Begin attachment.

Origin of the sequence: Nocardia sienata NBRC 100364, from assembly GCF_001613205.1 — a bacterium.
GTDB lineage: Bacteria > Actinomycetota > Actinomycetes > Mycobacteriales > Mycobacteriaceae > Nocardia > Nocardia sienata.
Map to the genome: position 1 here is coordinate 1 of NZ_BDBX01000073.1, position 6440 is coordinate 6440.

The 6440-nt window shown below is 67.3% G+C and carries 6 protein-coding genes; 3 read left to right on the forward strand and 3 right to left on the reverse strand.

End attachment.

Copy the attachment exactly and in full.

Origin of the sequence: Nocardia sienata NBRC 100364, from assembly GCF_001613205.1 — a bacterium.
GTDB lineage: Bacteria > Actinomycetota > Actinomycetes > Mycobacteriales > Mycobacteriaceae > Nocardia > Nocardia sienata.
Map to the genome: position 1 here is coordinate 1 of NZ_BDBX01000073.1, position 6440 is coordinate 6440.

The 6440-nt window shown below is 67.3% G+C and carries 6 protein-coding genes; 3 read left to right on the forward strand and 3 right to left on the reverse strand.